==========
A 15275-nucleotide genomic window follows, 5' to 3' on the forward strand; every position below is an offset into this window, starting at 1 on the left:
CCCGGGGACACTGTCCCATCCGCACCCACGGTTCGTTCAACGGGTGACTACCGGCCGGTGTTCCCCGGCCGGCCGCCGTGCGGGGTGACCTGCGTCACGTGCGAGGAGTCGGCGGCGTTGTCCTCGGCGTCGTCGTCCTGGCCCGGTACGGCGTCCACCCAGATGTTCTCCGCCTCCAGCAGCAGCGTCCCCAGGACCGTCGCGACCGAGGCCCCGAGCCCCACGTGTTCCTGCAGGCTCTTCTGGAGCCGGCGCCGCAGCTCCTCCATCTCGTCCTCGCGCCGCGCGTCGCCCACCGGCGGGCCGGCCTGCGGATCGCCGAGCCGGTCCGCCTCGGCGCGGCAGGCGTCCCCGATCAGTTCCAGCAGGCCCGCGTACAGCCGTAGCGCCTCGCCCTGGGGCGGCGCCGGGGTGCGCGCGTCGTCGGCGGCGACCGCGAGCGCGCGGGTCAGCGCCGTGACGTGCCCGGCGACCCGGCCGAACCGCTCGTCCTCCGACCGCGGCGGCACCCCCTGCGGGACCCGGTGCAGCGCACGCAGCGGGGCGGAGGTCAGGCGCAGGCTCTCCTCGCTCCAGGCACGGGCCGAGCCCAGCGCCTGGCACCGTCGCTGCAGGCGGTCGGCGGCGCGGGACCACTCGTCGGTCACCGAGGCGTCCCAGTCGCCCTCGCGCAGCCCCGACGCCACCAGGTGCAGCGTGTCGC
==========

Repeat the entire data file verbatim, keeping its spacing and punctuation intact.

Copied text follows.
A 15275-nucleotide genomic window follows, 5' to 3' on the forward strand; every position below is an offset into this window, starting at 1 on the left:
CCCGGGGACACTGTCCCATCCGCACCCACGGTTCGTTCAACGGGTGACTACCGGCCGGTGTTCCCCGGCCGGCCGCCGTGCGGGGTGACCTGCGTCACGTGCGAGGAGTCGGCGGCGTTGTCCTCGGCGTCGTCGTCCTGGCCCGGTACGGCGTCCACCCAGATGTTCTCCGCCTCCAGCAGCAGCGTCCCCAGGACCGTCGCGACCGAGGCCCCGAGCCCCACGTGTTCCTGCAGGCTCTTCTGGAGCCGGCGCCGCAGCTCCTCCATCTCGTCCTCGCGCCGCGCGTCGCCCACCGGCGGGCCGGCCTGCGGATCGCCGAGCCGGTCCGCCTCGGCGCGGCAGGCGTCCCCGATCAGTTCCAGCAGGCCCGCGTACAGCCGTAGCGCCTCGCCCTGGGGCGGCGCCGGGGTGCGCGCGTCGTCGGCGGCGACCGCGAGCGCGCGGGTCAGCGCCGTGACGTGCCCGGCGACCCGGCCGAACCGCTCGTCCTCCGACCGCGGCGGCACCCCCTGCGGGACCCGGTGCAGCGCACGCAGCGGGGCGGAGGTCAGGCGCAGGCTCTCCTCGCTCCAGGCACGGGCCGAGCCCAGCGCCTGGCACCGTCGCTGCAGGCGGTCGGCGGCGCGGGACCACTCGTCGGTCACCGAGGCGTCCCAGTCGCCCTCGCGCAGCCCCGACGCCACCAGGTGCAGCGTGTCGC